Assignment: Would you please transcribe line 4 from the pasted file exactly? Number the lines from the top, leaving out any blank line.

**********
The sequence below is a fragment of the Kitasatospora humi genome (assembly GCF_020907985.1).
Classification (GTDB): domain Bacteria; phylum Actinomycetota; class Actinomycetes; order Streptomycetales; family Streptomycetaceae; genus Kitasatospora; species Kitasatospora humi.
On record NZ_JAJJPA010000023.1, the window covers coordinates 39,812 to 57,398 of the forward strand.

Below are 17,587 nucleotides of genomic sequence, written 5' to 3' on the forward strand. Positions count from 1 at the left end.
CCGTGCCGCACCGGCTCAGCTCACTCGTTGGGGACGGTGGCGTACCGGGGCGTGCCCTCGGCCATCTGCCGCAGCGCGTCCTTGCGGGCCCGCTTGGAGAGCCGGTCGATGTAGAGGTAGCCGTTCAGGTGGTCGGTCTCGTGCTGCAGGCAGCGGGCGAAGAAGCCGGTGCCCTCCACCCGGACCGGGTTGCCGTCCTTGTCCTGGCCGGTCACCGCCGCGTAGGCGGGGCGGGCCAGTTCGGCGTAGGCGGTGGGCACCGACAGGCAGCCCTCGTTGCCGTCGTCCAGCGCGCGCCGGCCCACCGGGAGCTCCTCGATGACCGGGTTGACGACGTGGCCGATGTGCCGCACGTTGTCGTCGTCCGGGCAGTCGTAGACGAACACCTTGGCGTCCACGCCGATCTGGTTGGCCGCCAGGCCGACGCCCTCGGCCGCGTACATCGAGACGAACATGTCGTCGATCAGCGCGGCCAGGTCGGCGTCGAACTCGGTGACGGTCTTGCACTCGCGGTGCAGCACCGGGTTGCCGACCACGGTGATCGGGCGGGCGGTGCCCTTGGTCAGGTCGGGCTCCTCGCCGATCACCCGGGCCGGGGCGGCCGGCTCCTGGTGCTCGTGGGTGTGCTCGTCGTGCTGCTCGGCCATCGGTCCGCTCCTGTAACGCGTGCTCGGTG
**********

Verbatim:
Below are 17,587 nucleotides of genomic sequence, written 5' to 3' on the forward strand. Positions count from 1 at the left end.